Star Wars may take place in the past (in a galaxy far, far away), but that doesn’t mean the technology in the films isn’t lightyears ahead of what’s available in the real world now. Even so, sometimes the weapons, spaceships, gadgets, and gizmos seen in the saga are a little bit too advanced for the in-universe time period in which they appear.
This is especially the case in the prequel trilogy; indeed, Episodes I-III are littered with examples of hardware that’s as good (or better) than what’s on offer in either the original or sequel trilogies. Sure, you can explain away at least some of these continuity discrepancies – for instance, just because modern visual effects make a starship look prettier doesn’t mean it’s necessarily a better vehicle – but the examples on this list really don’t make sense!
If there’s one thing Attack of the Clones and Revenge of the Sith do a great job on, is illustrating that Clone Troopers are vastly superior to Battle Droids. So, we totally understand why these robot soldiers were considered obsolete by the time the events of the original Star Wars trilogy rolled around.
But what about the Droidekas? Packing serious heat along with shield generators, these crab-like mobile weapon platforms had few weaknesses and proved a handful for virtually any opponent – and that includes Jedi Knights! To be honest, Droidekas are more effective than any frontline grunt (robotic or otherwise) seen in Episodes IV-VI, which means they’re probably too high-tech to belong in the prequels.
9 The Scimitar
Otherwise known as the Sith Infiltrator, the Scimitar was the starship piloted by Darth Maul in The Phantom Menace. Now, based on what we see on screen, there’s very little to earmark the Scimitar as being implausibly cutting-edge for its day. But a quick flip through the Darth Maul: Son of Dathomir comic book series raises a pretty big red flag: the ship’s cloaking device.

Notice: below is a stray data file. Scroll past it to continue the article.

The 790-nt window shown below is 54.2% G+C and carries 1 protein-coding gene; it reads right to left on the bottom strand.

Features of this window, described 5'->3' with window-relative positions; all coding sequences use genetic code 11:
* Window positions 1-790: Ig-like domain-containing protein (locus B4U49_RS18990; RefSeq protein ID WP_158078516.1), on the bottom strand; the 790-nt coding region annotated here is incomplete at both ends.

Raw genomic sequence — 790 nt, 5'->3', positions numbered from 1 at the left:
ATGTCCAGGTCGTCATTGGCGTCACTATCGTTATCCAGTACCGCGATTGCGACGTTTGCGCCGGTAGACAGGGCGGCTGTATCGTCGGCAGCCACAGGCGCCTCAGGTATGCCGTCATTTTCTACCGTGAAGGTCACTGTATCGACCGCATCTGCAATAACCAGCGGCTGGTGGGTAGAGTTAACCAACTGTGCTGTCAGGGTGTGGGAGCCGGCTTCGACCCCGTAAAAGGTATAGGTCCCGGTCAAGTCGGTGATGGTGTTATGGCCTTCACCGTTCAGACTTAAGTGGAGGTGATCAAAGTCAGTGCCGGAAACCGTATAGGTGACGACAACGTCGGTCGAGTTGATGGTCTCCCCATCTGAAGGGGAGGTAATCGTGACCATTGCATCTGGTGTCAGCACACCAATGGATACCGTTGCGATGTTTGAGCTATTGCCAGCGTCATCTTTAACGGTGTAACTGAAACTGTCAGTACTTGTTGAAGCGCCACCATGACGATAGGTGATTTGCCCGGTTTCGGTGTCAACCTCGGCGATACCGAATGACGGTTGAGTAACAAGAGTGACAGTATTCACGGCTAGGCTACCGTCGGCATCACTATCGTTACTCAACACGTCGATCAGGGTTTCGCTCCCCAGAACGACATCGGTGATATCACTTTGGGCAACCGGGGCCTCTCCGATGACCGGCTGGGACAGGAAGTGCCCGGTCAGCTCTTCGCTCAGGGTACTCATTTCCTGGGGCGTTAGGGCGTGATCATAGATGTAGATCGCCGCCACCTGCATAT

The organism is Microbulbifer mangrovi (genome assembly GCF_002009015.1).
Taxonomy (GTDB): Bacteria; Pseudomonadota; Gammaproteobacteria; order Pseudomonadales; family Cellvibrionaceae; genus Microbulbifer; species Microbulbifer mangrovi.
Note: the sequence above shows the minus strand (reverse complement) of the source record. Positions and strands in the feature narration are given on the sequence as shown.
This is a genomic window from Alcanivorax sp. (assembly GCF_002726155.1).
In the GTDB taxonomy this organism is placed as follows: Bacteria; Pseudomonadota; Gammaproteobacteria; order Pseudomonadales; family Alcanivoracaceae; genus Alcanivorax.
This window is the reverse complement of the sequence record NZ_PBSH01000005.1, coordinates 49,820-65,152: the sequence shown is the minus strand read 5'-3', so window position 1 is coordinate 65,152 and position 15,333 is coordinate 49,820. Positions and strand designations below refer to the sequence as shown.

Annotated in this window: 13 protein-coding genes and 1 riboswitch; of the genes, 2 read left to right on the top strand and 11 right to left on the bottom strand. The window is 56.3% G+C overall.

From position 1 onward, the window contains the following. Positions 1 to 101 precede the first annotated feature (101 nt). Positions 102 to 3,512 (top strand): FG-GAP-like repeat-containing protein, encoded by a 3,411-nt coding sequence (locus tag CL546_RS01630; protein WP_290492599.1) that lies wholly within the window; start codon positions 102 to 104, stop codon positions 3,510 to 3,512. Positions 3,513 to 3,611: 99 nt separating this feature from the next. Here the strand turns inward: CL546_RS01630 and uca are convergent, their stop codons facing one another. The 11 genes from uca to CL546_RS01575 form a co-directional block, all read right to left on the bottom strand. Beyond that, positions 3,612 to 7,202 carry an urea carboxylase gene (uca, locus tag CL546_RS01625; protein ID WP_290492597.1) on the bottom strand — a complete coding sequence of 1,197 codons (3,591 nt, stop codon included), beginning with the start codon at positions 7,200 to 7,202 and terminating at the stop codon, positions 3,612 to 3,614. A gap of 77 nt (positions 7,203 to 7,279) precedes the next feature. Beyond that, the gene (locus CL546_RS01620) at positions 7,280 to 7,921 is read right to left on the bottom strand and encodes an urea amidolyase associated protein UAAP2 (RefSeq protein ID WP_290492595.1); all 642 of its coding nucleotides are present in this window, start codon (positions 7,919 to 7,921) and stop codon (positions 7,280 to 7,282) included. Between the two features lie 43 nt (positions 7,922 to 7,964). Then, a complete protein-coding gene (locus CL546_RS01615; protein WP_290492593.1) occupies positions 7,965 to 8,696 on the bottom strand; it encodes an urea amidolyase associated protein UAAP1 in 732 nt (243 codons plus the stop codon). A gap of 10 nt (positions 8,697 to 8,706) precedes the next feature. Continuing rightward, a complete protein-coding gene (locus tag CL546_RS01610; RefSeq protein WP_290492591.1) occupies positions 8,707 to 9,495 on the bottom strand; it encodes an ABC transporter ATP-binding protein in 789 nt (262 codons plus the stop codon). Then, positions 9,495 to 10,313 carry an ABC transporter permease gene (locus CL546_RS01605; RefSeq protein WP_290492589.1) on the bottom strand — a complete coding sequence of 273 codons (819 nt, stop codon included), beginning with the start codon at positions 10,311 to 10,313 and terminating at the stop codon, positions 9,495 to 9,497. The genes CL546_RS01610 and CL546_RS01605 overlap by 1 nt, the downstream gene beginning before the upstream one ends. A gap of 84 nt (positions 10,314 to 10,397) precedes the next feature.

See, according to Captain Needa in The Empire Strikes Back, no ship the Scimitar’s size has the necessary specs to support cloaking technology – and this is more than 30 years after The Phantom Menace is set. True, the Sith Infiltrator is established to be a highly experimental craft, however, the idea that similar vehicles aren’t more common decades later is hard to swallow.
8 Clone Trooper Armor
The Mandalorian armor sported by the likes of Jango and Boba Fett will never go out of style, even though its basic design dates back 500 years. Not only is the distinctive protective kit highly effective despite its ancient origins – it was purpose-built with fighting Jedi in mind, remember – but its cultural significance means that no Mandalorian would ever think of replacing it. The same level of reverence shouldn’t apply to outsiders, however.
So why does the Empire (and later, the First Order) persist with Mandalorian-inspired armor designs for so long? After all, there’s very little obvious improvement between the clone trooper armor that debuts in Episode II and the stormtrooper outfits that supersede them from Episode IV onwards. So either armor fabrication techniques didn’t improve in over 50 years, or clone trooper armor was much better than it had any right to be to begin with!
7 Gungan Blast Shields
It’s fair to say that Naboo’s amphibious race, the Gungans, aren’t exactly the most beloved alien species in Star Wars canon. But they can at least lay claim to one genuinely impressive invention: the portable blast shield generator. Capable of withstanding a blaster cannon bombardment indefinitely, these movable defenses are arguably the best protection against a land-based assault seen in the entire saga.
Yeah, they have one glaring flaw: Gungan shields only work against energy blasts; infantry units can muscle through them with comparative ease. Yet this shortcoming can easily be mitigated with proper strategic thinking, and the only reason we can think of why tech this good doesn’t appear in the original trilogy is that franchise creator George Lucas simply hadn’t dreamed it up yet!
In the real world, communications technology continues to evolve at breakneck speed, but the same doesn’t seem to apply to Star Wars’ galaxy far, far away. There, holograms – the main method of making and receiving calls and displaying information – has remained virtually static between the prequel and sequel trilogies, a gap of almost 60 years!